In conclusion…

 

Both French and Canadian Accessible Pedestrian Signals (APS) have advantages in terms of safety and use. However, for lack of regulatory constraints, APS are not widely used in Quebec, much less in their full version, which best satisfies the use of blind and partially sighted people. 

It must be recognized that French standardization and equipment requirements have considerably boosted the industrialization of new generation of APS. These use advanced technologies in terms of activation, parameterization and maintenance for a very reasonable cost.

 

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Paris has 1,770 signalised intersections, of which over 11,000 traffic lights have already been equipped with Accessible Pedestrian Signals (APS). In Montreal, there are 2,300 signalised intersections, and only 200 are equipped to help blind pedestrians cross the road.

writer

Lise Wagner

Lise Wagner

Accessibility Expert

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Disability Pride Month: What Is It and Why Is It Important?

Disability Pride Month: What Is It and Why Is It Important?

Disability Pride Month: What Is It and Why Is It Important?July celebrates Disability Pride Month! A month to support and raise awareness on disability. It gives people with disabilities an opportunity to be seen and heard. Obviously, everybody has their own...

Disability Pride Month: What Is It and Why Is It Important?

Disability Pride Month: What Is It and Why Is It Important?

Disability Pride Month: What Is It and Why Is It Important?July celebrates Disability Pride Month! A month to support and raise awareness on disability. It gives people with disabilities an opportunity to be seen and heard. Obviously, everybody has their own...

NEVER miss the latest news about the Smart City.

Sign up now for our newsletter.

Unsubscribe in one click. The information collected is confidential and kept safe.

powered by okeenea

The French leading company

on the accessibility market.

For more than 25 years, we have been developing architectural access solutions for buildings and streets. Everyday, we rethink today’s cities to transform them in smart cities accessible to everyone.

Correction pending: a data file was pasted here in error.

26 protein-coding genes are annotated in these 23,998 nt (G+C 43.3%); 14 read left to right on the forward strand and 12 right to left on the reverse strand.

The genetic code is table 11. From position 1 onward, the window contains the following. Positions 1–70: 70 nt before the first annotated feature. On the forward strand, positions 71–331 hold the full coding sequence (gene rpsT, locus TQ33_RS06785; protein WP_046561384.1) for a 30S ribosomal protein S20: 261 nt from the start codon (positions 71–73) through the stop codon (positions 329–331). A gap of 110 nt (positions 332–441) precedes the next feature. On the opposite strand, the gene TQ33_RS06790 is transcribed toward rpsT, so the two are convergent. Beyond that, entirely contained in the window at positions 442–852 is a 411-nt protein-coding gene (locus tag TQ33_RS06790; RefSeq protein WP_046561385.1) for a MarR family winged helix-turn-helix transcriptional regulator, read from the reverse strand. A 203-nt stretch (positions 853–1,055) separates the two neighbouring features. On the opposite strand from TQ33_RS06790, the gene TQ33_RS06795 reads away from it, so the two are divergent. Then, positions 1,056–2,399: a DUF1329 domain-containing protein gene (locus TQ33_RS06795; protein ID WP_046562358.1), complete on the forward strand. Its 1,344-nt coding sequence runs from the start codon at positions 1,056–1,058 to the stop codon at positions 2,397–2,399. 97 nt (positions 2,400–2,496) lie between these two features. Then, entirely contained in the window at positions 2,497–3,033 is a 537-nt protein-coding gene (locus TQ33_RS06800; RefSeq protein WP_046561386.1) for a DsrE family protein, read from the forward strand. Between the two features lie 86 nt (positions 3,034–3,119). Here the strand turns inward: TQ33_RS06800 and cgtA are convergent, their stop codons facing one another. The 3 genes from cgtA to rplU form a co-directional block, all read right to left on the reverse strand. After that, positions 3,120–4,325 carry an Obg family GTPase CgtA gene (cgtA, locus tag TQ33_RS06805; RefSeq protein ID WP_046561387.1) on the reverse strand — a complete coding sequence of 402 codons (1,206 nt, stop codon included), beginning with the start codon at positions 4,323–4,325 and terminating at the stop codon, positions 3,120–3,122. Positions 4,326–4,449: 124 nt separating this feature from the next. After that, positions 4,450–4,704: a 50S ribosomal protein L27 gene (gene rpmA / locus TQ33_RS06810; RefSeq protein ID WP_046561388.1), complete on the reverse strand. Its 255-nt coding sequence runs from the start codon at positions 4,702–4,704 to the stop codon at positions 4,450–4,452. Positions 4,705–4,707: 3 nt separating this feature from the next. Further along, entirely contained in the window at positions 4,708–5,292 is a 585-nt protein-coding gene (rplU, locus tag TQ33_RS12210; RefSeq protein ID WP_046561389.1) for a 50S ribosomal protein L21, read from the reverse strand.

By creating solutions ever more tailored to the needs of people with disabilities, we push the limits, constantly improve the urban life and make the cities more enjoyable for the growing majority.

Smart City Expo: A Flagship Event Moving ‘Towards Inclusivity’

Smart City Expo: A Flagship Event Moving ‘Towards Inclusivity’

Smart City Expo: A Flagship Event Moving ‘Towards Inclusivity’

 

The city of Barcelona is about to host the 9th edition of the Smart City’s flagship international event: the Smart City Expo World Congress. This international trade show is the #1 meeting point for Smart City players, which has gathered more than one million visitors from around the world since its creation in 2011.

It is an opportunity for experts, politicians, companies, research centers and global organizations to share their vision and lead together the urban transformation of tomorrow.

Facts and figures about Smart City Expo

Smart City Expo infographic

An inclusive edition: ‘Towards Inclusivity’

A smart city is not just a sustainable and innovative city. Inclusion, and particularly inclusion of people with disabilities, remains an important innovation driver for the Smart City.

This year, the Smart City Expo World Congress puts inclusion at the heart of its approach with an initiative called ‘Towards Inclusivity’, proposing measures to limit the divide related to disability, language, religion or gender.

Here are the initiatives dedicated to disabled people that you can find during the event this year:

⊗ electric scooters available for people with reduced mobility,

⊗ reserved spaces for wheelchairs and electric scooters,

⊗ guided tour available for visually impaired people,

⊗ full accessibility of the venue.

Many debates and conferences on the theme of inclusion will also be proposed during the event to raise awareness and enable all participants to act on their own scale to respond to inclusion society’s challenges, such as digital inclusion, gentrification, urban justice or the sharing economy.

Why participate in Smart City Expo World Congress?

You are involved in the Smart City industry? You want to develop your network? Find partners or customers?

Smart City Expo is the place to connect with your entire ecosystem. Between start-ups, cities, institutions, politicians, more than 25,000 participants from around the world are expected for this event. Don’t miss it!

Moreover, according to the statistics provided by the organizers, two out of three people present at the event are decision-makers, which makes Smart City Expo the ideal place for the collection of qualified prospects and the creation of new collaborations. Overall 92% of participants were satisfied with the quality of contacts established in previous editions.

Join the adventure!

Practical information

From 19 to 21 November 2019 at the Fira Barcelona in Barcelona.

 

What is the Smart City? To go further, read our article on the topic: How Can a Smart City Make Life Easier for People with Disabilities?

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This year, the Smart City Expo World Congress puts inclusion at the heart of its approach with an initiative called ‘Towards Inclusivity’, proposing measures to limit the divide related to disability, language, religion or gender.

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Zoe Gervais

Zoe Gervais

Content Manager